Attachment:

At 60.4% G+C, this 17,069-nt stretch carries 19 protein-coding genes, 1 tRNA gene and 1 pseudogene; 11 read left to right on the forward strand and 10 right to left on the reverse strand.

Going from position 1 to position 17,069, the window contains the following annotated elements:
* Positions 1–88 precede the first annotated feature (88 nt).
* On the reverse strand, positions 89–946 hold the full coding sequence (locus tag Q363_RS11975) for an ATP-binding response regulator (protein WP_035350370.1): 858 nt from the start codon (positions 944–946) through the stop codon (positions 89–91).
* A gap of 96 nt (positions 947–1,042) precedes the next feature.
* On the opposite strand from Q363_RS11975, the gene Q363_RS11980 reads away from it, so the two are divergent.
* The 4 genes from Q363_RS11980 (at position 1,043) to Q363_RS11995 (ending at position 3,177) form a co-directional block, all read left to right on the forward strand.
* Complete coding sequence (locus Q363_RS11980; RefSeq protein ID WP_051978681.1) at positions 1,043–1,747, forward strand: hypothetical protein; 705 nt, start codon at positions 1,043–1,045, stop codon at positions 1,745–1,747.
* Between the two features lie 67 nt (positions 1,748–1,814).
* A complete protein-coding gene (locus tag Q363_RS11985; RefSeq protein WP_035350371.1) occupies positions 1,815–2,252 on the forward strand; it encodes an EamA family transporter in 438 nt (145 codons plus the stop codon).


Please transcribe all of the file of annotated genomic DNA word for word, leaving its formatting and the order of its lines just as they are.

At 60.4% G+C, this 17,069-nt stretch carries 19 protein-coding genes, 1 tRNA gene and 1 pseudogene; 11 read left to right on the forward strand and 10 right to left on the reverse strand.

Going from position 1 to position 17,069, the window contains the following annotated elements:
* Positions 1–88 precede the first annotated feature (88 nt).
* On the reverse strand, positions 89–946 hold the full coding sequence (locus tag Q363_RS11975) for an ATP-binding response regulator (protein WP_035350370.1): 858 nt from the start codon (positions 944–946) through the stop codon (positions 89–91).
* A gap of 96 nt (positions 947–1,042) precedes the next feature.
* On the opposite strand from Q363_RS11975, the gene Q363_RS11980 reads away from it, so the two are divergent.
* The 4 genes from Q363_RS11980 (at position 1,043) to Q363_RS11995 (ending at position 3,177) form a co-directional block, all read left to right on the forward strand.
* Complete coding sequence (locus Q363_RS11980; RefSeq protein ID WP_051978681.1) at positions 1,043–1,747, forward strand: hypothetical protein; 705 nt, start codon at positions 1,043–1,045, stop codon at positions 1,745–1,747.
* Between the two features lie 67 nt (positions 1,748–1,814).
* A complete protein-coding gene (locus tag Q363_RS11985; RefSeq protein WP_035350371.1) occupies positions 1,815–2,252 on the forward strand; it encodes an EamA family transporter in 438 nt (145 codons plus the stop codon).